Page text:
Salt-Water Moon: the specific becomes universal and opens into a universe
by Drew Rowsome- photos by Joseph Michael Photography
Storytelling is at the heart of Salt-Water Moon. The two characters flirt, fight and attempt to explain their emotions through stories. And the stories, like the history of any small community, all intertwine before neatly tying together. It is easy to see why Salt-Water Moon is a beloved Canadian classic. It has a simple, very romantic through line but lots of folksy digressions and gentle comedy. And it is filled with the weight of the hardships of Newfoundland life post-World War I, a history and socio-economic lesson wrapped in a love story.
Director Ravi Jain (Gimme Shelter) turns a specific time and place into a fairy tale setting with the use of candles and a folk music underscore/narration provided by Ania Soul. The narration, often consisting of playwright David French's very specific stage directions, are often in direct contradiction with the very stripped down, almost modern, version on stage. The cognitive dissonance produced adds to the timelessness and emphasizes the melodrama of the play: when Mayko Nguyen utters a silent scream while Soul describes a loud shriek, the combination, and the disconnect, is somehow gut-wrenching.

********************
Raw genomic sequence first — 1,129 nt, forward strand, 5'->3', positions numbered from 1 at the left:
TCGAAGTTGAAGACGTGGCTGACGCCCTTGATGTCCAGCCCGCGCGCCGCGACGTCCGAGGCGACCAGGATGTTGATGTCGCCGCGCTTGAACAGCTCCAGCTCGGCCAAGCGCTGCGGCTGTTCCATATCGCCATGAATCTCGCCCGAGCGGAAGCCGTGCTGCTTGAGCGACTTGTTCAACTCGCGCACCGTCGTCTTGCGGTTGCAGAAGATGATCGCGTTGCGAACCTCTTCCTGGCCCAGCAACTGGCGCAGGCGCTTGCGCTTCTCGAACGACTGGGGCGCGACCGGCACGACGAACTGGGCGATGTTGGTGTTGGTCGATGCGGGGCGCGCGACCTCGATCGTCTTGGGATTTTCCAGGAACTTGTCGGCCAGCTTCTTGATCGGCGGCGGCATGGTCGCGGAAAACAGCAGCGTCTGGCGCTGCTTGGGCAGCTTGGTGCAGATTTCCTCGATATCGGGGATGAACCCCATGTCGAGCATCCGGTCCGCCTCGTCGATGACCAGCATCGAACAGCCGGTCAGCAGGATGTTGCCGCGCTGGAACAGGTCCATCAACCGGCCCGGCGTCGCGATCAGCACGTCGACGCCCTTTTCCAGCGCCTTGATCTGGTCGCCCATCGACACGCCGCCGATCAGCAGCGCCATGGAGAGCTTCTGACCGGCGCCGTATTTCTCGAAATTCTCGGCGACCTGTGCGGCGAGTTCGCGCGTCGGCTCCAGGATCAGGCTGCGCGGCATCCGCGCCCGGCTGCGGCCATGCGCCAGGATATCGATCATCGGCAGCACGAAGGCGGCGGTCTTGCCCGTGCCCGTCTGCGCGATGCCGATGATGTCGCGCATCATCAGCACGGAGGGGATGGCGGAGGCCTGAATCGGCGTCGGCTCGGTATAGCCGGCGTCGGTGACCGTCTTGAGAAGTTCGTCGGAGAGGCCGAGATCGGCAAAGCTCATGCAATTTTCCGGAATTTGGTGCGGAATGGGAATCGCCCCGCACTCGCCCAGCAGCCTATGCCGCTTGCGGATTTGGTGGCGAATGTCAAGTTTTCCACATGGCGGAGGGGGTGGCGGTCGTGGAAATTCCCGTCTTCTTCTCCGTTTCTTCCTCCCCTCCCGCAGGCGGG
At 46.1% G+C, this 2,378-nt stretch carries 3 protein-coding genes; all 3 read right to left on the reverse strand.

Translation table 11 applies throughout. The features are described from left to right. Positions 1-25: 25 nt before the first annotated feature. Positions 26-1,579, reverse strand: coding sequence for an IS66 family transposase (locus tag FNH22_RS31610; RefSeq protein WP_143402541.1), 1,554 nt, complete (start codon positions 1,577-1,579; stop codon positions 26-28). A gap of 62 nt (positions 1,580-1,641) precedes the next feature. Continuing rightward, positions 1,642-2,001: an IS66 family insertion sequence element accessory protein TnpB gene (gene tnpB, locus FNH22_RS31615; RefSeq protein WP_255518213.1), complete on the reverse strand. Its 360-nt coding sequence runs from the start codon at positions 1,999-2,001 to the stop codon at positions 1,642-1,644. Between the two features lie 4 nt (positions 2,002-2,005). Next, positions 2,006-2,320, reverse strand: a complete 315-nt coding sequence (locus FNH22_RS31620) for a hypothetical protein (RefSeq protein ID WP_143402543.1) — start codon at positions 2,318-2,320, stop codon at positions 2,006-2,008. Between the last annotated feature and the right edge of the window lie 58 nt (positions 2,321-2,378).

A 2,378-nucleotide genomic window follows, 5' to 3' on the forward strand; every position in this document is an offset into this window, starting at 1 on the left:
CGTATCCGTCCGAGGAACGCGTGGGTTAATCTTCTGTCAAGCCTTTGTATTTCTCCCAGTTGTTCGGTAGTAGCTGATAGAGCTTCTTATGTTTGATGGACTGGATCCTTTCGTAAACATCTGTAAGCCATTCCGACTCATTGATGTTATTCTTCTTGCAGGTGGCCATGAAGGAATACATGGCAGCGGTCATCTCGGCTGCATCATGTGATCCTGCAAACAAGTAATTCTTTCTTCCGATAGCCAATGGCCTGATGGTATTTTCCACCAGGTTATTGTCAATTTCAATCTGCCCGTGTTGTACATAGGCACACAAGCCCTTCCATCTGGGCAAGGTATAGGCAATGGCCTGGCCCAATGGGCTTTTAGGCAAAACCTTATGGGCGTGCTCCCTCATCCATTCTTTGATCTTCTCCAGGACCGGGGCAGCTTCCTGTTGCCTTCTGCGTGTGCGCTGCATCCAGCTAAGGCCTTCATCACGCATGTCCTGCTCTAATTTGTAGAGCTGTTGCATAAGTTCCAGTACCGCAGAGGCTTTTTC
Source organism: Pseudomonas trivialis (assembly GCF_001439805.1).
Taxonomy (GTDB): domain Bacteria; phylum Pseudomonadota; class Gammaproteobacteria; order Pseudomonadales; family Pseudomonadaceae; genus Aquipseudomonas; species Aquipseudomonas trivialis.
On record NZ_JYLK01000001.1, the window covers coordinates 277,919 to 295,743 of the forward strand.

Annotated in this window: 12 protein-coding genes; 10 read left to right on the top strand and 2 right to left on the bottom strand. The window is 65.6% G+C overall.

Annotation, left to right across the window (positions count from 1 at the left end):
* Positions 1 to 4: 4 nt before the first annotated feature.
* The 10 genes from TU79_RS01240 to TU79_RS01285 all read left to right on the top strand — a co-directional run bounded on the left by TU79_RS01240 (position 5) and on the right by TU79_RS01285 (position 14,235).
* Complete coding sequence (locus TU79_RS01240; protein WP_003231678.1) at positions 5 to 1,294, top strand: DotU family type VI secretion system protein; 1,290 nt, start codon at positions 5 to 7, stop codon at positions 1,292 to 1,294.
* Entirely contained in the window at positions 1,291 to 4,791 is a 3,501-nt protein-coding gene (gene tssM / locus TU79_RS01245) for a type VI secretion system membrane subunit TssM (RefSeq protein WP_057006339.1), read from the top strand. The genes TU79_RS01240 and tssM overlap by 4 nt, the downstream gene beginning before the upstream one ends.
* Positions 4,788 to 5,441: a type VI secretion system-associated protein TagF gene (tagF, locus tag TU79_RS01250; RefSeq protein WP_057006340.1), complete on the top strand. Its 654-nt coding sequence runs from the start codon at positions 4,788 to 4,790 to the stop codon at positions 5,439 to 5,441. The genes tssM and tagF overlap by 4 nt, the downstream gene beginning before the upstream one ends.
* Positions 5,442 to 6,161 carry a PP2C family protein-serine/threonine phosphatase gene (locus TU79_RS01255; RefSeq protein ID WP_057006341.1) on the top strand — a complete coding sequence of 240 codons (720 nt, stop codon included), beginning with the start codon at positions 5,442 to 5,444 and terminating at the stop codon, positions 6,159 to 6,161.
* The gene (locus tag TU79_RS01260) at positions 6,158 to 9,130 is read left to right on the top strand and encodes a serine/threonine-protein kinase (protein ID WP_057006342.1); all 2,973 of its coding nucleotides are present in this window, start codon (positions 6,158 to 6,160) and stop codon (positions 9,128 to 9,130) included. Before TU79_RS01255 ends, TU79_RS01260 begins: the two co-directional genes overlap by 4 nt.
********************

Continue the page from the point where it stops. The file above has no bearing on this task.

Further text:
At other times the narration is intrusive, goes for a cheap laugh or an Our Town effect, or is musically pitched at the same tone as Nguyen's speaking voice, rendering many of her lines inaudible or mangled. However it would take more than a battalion of folk singers armed with guitars to distract from Kawa Ada. He blusters, sings and struts with a macho swagger that melts into puppy dog eyes. He is a very handsome and charming rogue and he seduces Nguyen, and the audience, with ease.
Ada's spellbinding storytelling is at its best when he takes Nguyen to the "picture shows" to see Tom Mix, "King of the Cowboys," and treats her to his vision of his better self. The audience almost believes that there are flickering lights dancing on the wall. Ada isn't wearing a white cowboy hat, but he is wearing his heart on his sleeve, no matter how desperately he tries to keep it concealed.
Nguyen has shown Ada the stars, the potential future, and the metaphor is brought to life with a simple bit of theatrical sleight of hand: the specific becomes universal and opens into a universe. Jain manages to create, with the use of dozens of dollar store candles and two talented actors, what it took Robert Lepage millions of dollars to do in Vegas with Ka. It is very satisfying and does exactly what Factory Theatre's "Naked" season was designed to do, use the audience's imagination to create magic.
Salt-Water Moon runs until Sun, March 13 at Factory Theatre, 125 Bathurst St. factorytheatre.ca